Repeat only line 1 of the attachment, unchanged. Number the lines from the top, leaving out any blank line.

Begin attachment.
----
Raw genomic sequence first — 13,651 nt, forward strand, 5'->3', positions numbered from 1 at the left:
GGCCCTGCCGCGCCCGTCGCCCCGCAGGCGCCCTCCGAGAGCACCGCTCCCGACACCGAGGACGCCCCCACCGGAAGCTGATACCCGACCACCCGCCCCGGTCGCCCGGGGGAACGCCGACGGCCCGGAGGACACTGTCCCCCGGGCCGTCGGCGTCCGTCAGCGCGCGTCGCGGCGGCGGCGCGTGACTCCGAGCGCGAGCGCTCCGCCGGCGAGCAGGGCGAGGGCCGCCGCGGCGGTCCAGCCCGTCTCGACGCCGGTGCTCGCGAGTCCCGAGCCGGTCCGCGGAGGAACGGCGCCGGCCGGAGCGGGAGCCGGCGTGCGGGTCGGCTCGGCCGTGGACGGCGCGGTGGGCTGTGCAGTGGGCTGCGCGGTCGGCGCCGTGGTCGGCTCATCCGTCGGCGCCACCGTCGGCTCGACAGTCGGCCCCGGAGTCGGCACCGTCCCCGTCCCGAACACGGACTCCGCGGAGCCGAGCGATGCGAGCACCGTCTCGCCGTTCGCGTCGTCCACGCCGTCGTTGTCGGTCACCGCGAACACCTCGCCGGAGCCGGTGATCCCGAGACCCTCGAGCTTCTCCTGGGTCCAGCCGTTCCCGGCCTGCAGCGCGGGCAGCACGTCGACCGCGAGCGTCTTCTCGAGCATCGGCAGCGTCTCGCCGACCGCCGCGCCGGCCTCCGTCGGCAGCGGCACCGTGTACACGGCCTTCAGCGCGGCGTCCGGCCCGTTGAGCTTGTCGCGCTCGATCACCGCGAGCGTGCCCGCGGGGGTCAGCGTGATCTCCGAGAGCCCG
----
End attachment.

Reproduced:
Raw genomic sequence first — 13,651 nt, forward strand, 5'->3', positions numbered from 1 at the left: